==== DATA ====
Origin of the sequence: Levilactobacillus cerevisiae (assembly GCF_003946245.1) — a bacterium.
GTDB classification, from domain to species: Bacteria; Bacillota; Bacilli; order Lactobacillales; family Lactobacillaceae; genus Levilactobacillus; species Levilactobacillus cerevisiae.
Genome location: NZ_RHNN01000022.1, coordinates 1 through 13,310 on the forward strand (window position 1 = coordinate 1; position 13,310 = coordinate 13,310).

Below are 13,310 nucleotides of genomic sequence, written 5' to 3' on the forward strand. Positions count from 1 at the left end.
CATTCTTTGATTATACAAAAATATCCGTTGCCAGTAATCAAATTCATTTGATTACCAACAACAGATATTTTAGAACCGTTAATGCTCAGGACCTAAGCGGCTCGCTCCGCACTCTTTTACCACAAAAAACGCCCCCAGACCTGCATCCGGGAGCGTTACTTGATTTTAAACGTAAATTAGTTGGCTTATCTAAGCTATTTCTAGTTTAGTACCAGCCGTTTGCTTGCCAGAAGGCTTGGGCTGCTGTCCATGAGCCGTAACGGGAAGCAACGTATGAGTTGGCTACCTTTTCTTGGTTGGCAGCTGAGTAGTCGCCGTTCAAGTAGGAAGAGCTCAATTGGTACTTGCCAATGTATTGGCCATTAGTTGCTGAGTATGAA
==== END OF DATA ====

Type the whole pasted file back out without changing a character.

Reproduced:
Origin of the sequence: Levilactobacillus cerevisiae (assembly GCF_003946245.1) — a bacterium.
GTDB classification, from domain to species: Bacteria; Bacillota; Bacilli; order Lactobacillales; family Lactobacillaceae; genus Levilactobacillus; species Levilactobacillus cerevisiae.
Genome location: NZ_RHNN01000022.1, coordinates 1 through 13,310 on the forward strand (window position 1 = coordinate 1; position 13,310 = coordinate 13,310).

Below are 13,310 nucleotides of genomic sequence, written 5' to 3' on the forward strand. Positions count from 1 at the left end.
CATTCTTTGATTATACAAAAATATCCGTTGCCAGTAATCAAATTCATTTGATTACCAACAACAGATATTTTAGAACCGTTAATGCTCAGGACCTAAGCGGCTCGCTCCGCACTCTTTTACCACAAAAAACGCCCCCAGACCTGCATCCGGGAGCGTTACTTGATTTTAAACGTAAATTAGTTGGCTTATCTAAGCTATTTCTAGTTTAGTACCAGCCGTTTGCTTGCCAGAAGGCTTGGGCTGCTGTCCATGAGCCGTAACGGGAAGCAACGTATGAGTTGGCTACCTTTTCTTGGTTGGCAGCTGAGTAGTCGCCGTTCAAGTAGGAAGAGCTCAATTGGTACTTGCCAATGTATTGGCCATTAGTTGCTGAGTATGAA